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Future Power Generation Mix

In the next decade, it is estimated that the world will consume 50 percent more energy than it does today, as reported by CNN’s Global Public Square. As a result big energy companies and governments around the world are backing large projects focusing on wind, solar, geothermal, biomass and natural gas. There are even research projects dedicated to generating energy from ocean tides and waves. Each display promise to help generate the energy our technology-fueled world demands.
As energy needs grow in step with the world’s environmental concerns, the need for dependable, reliable clean energy created a power-generating arms race during the last decade, building new infrastructure and creating more jobs than previously anticipated. So what will help power our future? Wind? Solar? Nuclear? Biomass? Natural gas? Tides? Or something entirely new and unimagined?
There are challenges that each energy source brings to the table. One challenge is storing power that is generated by wind and solar for times when there is no sunshine or wind hampers reliability; that is, until better storage means are developed. Geothermal requires high ground temperatures and large volumes of water, which is scarce in some places. Biomass requires crops that normally would be used for feed and food. Tidal systems are still in development and natural gas still produces greenhouse gasses.
These limitations can, though, with proper research and development, be overcome. Let us not forget that there are other conventional energy solutions that can fill the gaps while the energy industry hashes out which renewable energy is best, including nuclear power plants that generate zero carbon emissions.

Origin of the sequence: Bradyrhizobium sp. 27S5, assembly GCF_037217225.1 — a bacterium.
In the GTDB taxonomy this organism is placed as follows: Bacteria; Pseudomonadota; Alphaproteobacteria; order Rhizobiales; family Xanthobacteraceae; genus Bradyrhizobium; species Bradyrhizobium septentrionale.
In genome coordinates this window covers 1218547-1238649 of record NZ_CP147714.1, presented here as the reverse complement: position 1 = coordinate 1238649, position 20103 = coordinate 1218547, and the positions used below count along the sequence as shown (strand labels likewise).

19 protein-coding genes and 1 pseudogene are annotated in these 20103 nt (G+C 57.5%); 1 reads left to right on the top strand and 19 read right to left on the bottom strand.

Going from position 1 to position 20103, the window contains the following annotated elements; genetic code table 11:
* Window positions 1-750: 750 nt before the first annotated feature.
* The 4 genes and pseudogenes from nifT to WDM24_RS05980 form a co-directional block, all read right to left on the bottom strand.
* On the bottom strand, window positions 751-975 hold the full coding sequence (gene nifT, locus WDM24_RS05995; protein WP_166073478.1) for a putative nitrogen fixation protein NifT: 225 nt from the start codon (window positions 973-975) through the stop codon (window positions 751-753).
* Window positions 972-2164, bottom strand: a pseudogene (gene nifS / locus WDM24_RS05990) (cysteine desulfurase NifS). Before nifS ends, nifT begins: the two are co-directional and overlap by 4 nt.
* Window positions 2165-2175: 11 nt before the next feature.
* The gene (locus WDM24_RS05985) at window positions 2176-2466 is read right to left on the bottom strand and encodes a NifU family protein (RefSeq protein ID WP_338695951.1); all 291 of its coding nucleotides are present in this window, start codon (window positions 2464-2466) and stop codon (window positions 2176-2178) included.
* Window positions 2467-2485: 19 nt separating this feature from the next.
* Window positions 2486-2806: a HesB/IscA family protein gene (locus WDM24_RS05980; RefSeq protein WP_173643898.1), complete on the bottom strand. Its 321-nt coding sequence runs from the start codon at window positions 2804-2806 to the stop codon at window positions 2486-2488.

With the increased demand and additional infrastructure, countries will not only need to add generating capacity, but also improve and expand the power distribution infrastructure to handle the increased demand. Like my colleague, Dan Liggett, mentioned in an earlier geoAMPS blog post:
“Consider the process of developing a wind farm. Once a suitable location is determined, both in terms of availability of wind and proximity to transmission lines, companies must acquire the necessary right of way. Contracts and lease agreements must be finalized. Permits must be obtained. The electricity anticipated from the wind farm must be sold. A great deal of effort is expended in the development phase even before construction begins.”
geoAMPS is offering energy companies the ability to streamline the creation of these new energy sources. Since no generation solution is a single answer for the world’s future energy demands at this time, a mix of several, if not all potential resources will be required until technology and competition determine the safest alternatives. geoAMPS will continue to streamline the processes from planning to operations, making a better investment come online faster to meet our world’s energy needs.
Nathan Mirolo
Nathan Mirolo
I fell completely backwards into what was then a startup in 2012 with 7 employees and no marketing team. Since then the experiences, opportunities and the working environment that geoAMPS has allotted to me and my colleagues has been amazing, I’ve never looked back.

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